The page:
• 3. More Online Content Pages (Millions) and Volumes (in Thousands) included in BHL 140 130.68 120.09 120 105.85 100 94.6 84.86 80 60 40 40.00 31.8 20 22.00 9.2 Oct-08 35.4 38.9 41.942.6 Volumes (K) 16.4 Pages (M) Oct-09 Oct-10 Oct-11 Oct-12 Oct-13
    • 4. Subjects
    • 5. New Types of Content
    • 6. New Types of Content
    • 7. Scientific Name Extraction • TaxonFinder algorithm in production since 2008 – More than 100 million candidate name strings – More than 1.5 million unique, verified names – Available through UI, APIs, Data Exports & Internet Archive • New collaboration with Global Names project – Improved algorithm, better precision & recall – More data with TaxonFinder and Neti Neti! – http://gnrd.globalnames.org/
    • 8. Taxon Names BEFORE Name Instances Unique Names Verified Names EOL Names EOL Pages 101,591,803 7,498,554 1,905,507 63,130,350 13,579,868 101,288,804 7,464,924 1,902,803 62,963,582 13,532,684 151,222,182 29,246,382 10,153,165 87,791,695 15,466,713 150,066,425 29,091,767 10,109,540 87,135,089 15,342,867 AFTER Name Instances Unique Names Verified Names EOL Names EOL Pages
    • 9. Article-level metadata Chapter-level metadata Treatment-level metadata Part-level metadata
    • 10. Articles in the BHL UI
    • 11. See also:
    • 12. Related Titles
    • 13. Global Replication & Serving Replicated Data Center Portal Application
    • 14. BHL-Europe Term Expansion
    • 15. Taxonomic Literature II (TL-2)
    • 16. BioStor articles marked up with JATS
    • 17. Art of Life
    • 18. Art of Life
    • 19. Art of Life
    • 20. Art of Life
    • 21. Macaw https://github.com/cajunjoel/macaw-book-metadata-tool
    • 22. Reviewing Metadata
    • 23. Reviewing Metadata
    • 24. Manually built: 1,693 sets 87,879 images
    • 25. The Art of Life schema: describing and providing access to natural history illustrations from the Biodiversity Heritage Library (BHL) by William Ulate, Trish Rose-Sandler, Gaurav Vaidya, Robert Guralnick Example of illustration described using Art of Life schema Title Stictospiza formosa Type Illustrations Date Publication: 1898 Agent Description Subjects Inscriptions Source Rights Author: Arthur G. Butler (1844-1925) Illustrator: F.W. Frohawk (1861-1946) A pair of finches with green and yellow bodies resting on reeds Scientific name: Amandava formosa (Latham, 1790) Vernacular Name: Green Avadavat or Green Munia Accepted Name: Amandava formosa (Latham, 1790) Birds, finches bottom center: Green Amaduvade Waxbill (Stictospiza formosa) Butler, Arthur Gardiner. Foreign finches in captivity. Hull and London: Brumby and Clarke, limited,1889 (2nd edition). This image comes from the Biodiversity Heritage Library, and is available online at biodiversitylibrary.org/page/17195895 Public domain Art of Life schema elements required in Red Element Agents Definition person or corporate entity involved in the creation, design, production, or publication of a visual resource. Examples Repea t <vra:agent> <vra:name type="personal" vocab="LCNAF" refid="89015596> Curtis,John</vra:name> <vra:dates type="life"> <vra:earliestDate>1791</vra:earliestDate> <vra:latestDate>1862</vra:latestDate> </vra:dates> <vra:role vocab="AAT" refid="300025574">publisher</vra:role> </vra:agent> Y Copyright The copyright status of the visual resource. Date Date or range of dates associated with the creation or publication of the visual resource. <vra:date type="creation"> <vra:earliestDate>1945</vra:earliestDate> <vra:latestDate>1955</vra:latestDate> </vra:date> Y Description A free-text note about content of the image, including comments, description, or interpretation, that gives additional information not recorded in other categories. <vra:description>This illustration shows a scale, coloured illustration of Sepsis annulipes (now known as Encita annulipes) beside the Trifolium ochroleucum plant. Several dissections from Sepsis cylindrica Fab. (all these details are provided on the next page of this book and the subsequent page).</vra:description> Y Inscriptions All marks, caption, or written words added to the object at the time of production or in its subsequent history, including signatures, dates, dedications, texts, and colophons, as well as marks, such as the stamps of silversmiths, publishers, or printers. <vra:inscription> <vra:position>bottom</vra:position> <vra:text>Radula of L. souleyetianum on a more reduced scale</vra:text> </vra:inscription> Y Source A citation for the book, journal or resource that hosts the visual resource <vra:source><vra:name type=”book”>Butler, Arthur Gardiner. Foreign finches in captivity. HullBrumby and Clarke, limited,1889 (2nd edition). </vra:name> <vra:refid type=”URI”>http://biodiversitylibrary.org/page/17195895</vra:refid> </vra:source> N Subject Terms or phrases that describe, identify, or interpret the visual resource. <vra:subject><vra:term type=”personalName”>Carl Linnaeus</vra:term></vra:subject> Y <vra:rights refid=”http://creativecommons.org/licenses/bync/2.0/deed.en”>Creative Commons Attribution-NonCommercial 2.0 Generic (CC BY-NC 2.0) </vra:rights> N <dwc:scientificName>Plant: Picea abies</dwc:scientificName> <dwc:acceptedName>Plant: Picea abies</dwc:acceptedName> <dwc:vernacularName>Plant: Norway spruce<dwc:vernacularName> Title The title or identifying phrase given to an Image <vra:title xml:lang=”la”>Sepsis annulipes</vra:title> <vra:title type=“alternate”>Orangutan</vra:title> Y We welcome your feedback on the schema! http://tinyurl.com/9hm7nsb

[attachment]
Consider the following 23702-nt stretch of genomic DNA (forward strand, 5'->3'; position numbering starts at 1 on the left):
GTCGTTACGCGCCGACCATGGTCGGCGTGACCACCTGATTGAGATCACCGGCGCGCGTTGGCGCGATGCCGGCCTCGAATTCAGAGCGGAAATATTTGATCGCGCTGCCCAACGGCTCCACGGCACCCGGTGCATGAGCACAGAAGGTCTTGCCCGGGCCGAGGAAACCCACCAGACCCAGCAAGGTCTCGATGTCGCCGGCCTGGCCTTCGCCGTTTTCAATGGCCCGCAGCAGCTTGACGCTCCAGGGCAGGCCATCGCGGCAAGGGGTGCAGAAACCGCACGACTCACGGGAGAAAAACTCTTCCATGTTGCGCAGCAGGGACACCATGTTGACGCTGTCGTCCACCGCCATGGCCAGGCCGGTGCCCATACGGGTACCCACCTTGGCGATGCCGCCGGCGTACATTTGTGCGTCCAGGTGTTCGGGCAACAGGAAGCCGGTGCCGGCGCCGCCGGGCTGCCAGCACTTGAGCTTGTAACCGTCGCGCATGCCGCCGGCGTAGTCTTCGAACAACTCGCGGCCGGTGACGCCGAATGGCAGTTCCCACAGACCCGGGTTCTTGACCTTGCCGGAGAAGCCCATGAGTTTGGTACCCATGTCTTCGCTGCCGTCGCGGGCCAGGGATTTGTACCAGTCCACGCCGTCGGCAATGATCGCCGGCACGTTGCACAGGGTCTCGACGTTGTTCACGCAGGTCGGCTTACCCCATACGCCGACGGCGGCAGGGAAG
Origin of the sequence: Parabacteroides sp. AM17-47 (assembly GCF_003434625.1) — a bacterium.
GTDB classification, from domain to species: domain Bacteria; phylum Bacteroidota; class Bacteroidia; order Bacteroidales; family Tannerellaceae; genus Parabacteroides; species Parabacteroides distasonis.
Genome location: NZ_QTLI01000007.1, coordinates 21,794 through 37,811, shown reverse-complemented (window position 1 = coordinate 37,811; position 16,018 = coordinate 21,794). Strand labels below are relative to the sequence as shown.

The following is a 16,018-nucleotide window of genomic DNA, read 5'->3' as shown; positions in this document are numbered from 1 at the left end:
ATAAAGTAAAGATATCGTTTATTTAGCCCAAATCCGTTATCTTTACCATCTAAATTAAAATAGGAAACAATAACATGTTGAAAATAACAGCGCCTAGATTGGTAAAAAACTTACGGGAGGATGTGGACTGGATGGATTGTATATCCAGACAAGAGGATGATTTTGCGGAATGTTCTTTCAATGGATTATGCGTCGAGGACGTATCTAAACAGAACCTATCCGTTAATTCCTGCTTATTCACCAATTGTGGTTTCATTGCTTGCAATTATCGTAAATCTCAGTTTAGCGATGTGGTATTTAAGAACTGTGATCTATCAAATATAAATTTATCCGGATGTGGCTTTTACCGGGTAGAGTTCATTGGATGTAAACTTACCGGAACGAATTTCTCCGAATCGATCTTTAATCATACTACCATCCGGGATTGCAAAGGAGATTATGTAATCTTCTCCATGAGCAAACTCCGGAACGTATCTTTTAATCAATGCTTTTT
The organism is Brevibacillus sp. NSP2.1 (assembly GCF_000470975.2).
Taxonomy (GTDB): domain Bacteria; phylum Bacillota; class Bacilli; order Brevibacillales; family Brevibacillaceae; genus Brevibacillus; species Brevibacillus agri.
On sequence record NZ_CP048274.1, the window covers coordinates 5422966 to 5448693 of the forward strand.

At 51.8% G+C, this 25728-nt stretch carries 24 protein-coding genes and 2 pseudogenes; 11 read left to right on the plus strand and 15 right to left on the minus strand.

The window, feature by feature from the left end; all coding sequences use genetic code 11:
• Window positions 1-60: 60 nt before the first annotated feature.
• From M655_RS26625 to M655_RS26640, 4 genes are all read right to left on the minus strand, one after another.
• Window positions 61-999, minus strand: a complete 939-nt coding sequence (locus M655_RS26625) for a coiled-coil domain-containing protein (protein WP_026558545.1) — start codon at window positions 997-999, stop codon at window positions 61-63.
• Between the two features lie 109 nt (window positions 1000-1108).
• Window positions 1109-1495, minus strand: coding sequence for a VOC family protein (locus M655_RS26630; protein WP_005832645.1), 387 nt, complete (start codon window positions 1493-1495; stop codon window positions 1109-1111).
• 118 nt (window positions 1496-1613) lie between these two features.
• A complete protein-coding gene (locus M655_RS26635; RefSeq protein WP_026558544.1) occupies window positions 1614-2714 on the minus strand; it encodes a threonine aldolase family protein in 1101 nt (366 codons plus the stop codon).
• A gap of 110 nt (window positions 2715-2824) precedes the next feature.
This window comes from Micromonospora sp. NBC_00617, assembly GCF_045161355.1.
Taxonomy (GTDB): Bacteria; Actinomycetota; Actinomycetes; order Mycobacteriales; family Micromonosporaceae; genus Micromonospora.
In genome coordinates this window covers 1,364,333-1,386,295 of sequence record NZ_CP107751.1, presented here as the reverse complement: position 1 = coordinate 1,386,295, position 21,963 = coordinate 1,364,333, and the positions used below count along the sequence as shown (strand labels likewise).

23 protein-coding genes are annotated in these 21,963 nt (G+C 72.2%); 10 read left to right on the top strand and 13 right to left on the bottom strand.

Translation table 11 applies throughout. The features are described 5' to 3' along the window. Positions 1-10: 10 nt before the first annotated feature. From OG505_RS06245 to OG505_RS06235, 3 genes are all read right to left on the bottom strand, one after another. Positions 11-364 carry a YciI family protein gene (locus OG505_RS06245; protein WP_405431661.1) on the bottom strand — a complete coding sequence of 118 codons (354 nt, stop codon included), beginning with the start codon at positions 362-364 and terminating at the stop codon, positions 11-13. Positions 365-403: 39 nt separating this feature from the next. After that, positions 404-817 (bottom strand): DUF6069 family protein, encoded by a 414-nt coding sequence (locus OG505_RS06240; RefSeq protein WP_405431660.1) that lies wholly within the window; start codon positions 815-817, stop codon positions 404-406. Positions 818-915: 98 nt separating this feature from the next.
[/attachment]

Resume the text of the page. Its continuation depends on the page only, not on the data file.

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    • 27. OCR Improvements • Gaming • Transcription